What is Alpha Lipoic Acid?

Alpha Lipoic Acid is a vitamin-like compound with powerful anti-oxidant properties. Because it dissolves in both water and fat, Alpha Lipoic Acid has been called “the universal antioxidant.”

What is an anti-oxidant and why are they important?

Anti-oxidants like Alpha Lipoic Acid, Vitamin C, and Vitamin E capture unstable oxygen molecules in the body and prevent them from damaging healthy cells in the body. Unstable oxygen molecules are also referred to as free radicals.

How does Alpha Lipoic Acid slow down the aging process?

By capturing and flushing out free radicals that can harm healthy tissue. The process of oxidation is literally the same process that causes metals to rust. Think of Alpha Lipoic Acid as a rust remover for your body!

Can I get sufficient Alpha Lipoic Acid by eating the right foods?

Yes, but most of us won’t. The diet of the typical American does not include sufficient vegetables or the right kinds of food to provide sufficient amounts of Alpha Lipoic Acid.

Has there been sufficient research on Alpha Lipoic Acid?

A meta-search on PubMed, the web site of the National Library of Medicine, showed over 1300 studies involving Alpha Lipoic Acid. These studies include both animal and human research and double-blind, placebo controlled clinical trials.

I don’t have diabetes and I am in overall good health. Do I still need to take Alpha Lipoic Acid supplements?

Alpha Lipoic Acid assists the B vitamins in producing energy from the proteins, carbohydrates, and fats consumed through foods. Healthy people who take ALA report feeling better and more energetic.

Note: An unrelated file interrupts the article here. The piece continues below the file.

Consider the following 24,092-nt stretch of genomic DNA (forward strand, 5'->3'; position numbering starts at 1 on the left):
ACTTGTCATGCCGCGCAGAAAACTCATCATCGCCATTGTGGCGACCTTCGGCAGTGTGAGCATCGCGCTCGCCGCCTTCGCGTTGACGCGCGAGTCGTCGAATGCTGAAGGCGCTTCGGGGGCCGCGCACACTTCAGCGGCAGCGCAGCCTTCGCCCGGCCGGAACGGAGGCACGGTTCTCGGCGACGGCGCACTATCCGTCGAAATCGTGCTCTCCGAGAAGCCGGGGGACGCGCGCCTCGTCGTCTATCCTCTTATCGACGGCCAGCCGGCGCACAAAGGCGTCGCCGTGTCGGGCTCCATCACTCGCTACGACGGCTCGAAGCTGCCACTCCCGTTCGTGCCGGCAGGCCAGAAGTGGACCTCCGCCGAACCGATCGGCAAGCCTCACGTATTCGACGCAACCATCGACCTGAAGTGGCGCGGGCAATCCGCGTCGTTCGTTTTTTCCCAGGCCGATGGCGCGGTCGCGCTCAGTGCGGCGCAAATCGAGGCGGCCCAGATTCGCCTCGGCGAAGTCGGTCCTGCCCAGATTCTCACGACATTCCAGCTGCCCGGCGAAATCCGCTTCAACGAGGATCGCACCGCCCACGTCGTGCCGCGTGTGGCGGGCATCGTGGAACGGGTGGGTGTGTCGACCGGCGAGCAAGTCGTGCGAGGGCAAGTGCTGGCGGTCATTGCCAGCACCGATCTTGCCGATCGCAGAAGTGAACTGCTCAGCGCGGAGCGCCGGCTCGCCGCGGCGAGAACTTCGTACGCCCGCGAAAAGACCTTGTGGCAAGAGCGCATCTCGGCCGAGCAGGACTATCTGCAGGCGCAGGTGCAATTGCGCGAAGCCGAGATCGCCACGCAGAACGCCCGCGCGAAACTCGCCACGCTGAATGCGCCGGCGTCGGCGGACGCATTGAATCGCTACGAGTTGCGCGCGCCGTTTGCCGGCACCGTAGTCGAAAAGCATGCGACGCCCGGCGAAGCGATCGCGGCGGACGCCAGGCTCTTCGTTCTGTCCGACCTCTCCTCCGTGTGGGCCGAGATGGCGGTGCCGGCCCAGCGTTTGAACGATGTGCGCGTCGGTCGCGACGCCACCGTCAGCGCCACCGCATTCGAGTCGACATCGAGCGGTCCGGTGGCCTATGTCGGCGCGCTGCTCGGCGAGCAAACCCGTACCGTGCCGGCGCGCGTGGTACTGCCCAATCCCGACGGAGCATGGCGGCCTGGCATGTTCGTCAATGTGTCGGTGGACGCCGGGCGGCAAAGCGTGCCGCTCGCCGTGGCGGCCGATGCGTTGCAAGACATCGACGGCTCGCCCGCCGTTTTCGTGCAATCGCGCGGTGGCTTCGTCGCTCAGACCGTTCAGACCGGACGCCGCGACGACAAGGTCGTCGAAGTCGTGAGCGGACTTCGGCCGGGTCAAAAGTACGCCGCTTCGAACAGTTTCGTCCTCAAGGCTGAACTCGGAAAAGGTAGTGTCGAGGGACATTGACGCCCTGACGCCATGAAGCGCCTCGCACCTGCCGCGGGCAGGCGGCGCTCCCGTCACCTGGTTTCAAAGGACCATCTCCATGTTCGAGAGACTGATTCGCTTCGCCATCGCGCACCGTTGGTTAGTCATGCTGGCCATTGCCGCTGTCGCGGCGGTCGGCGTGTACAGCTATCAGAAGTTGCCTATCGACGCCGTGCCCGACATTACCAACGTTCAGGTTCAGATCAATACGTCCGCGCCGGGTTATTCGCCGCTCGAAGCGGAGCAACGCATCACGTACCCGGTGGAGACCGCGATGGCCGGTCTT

Alpha lipoic acid is the active ingredients in PhenQ

Is it safe?

Clinical studies and years of use by people in Germany, Italy and other European countries verifies that Alpha-lipoic acid is very safe at commonly recommended dosages, although occasionally it causes mild stomach upset and in rare cases it can trigger an allergic skin rash. If you experience any of these reactions, reduce the dose or stop taking the supplement.

Alpha Lipoic Acid Clinical Studies

A meta-search on PubMed, the web site of the National Library of Medicine, showed over 1300 studies involving Alpha Lipoic Acid. These studies include both animal and human research and double-blind, placebo controlled clinical trials.

Here are some of the major clinical studies done on Alpha Lipoic Acid. In addition, abstracts of Alpha Lipoic Acid Research from the MEDLINE can be read here: Alpha Lipoic Acid Research

Bailey, D. M. and B. Davies (2001). “Acute mountain sickness; prophylactic benefits of antioxidant vitamin supplementation at high altitude.” High Alt Med Biol 2(1): 21-9.

Dietrich, M., G. Block, M. Hudes, J. D. Morrow, E. P. Norkus, M. G. Traber, C. E. Cross and L.

Grieb G, [Alpha-lipoic acid inhibits HIV replication]. Med Monatsschr Pharm 1992 Aug;15(8):243-4. (Article in German).

Jacob S Streeper RS Fogt DL Hokama JY Tritschler HJ Dietze GJ Henriksen EJ, The antioxidant alpha-lipoic acid enhances insulin-stimulated glucose metabolism in insulin-resistant rat skeletal muscle. Diabetes. 1996 Aug; 45(8): 1024-9 1996 0012-1797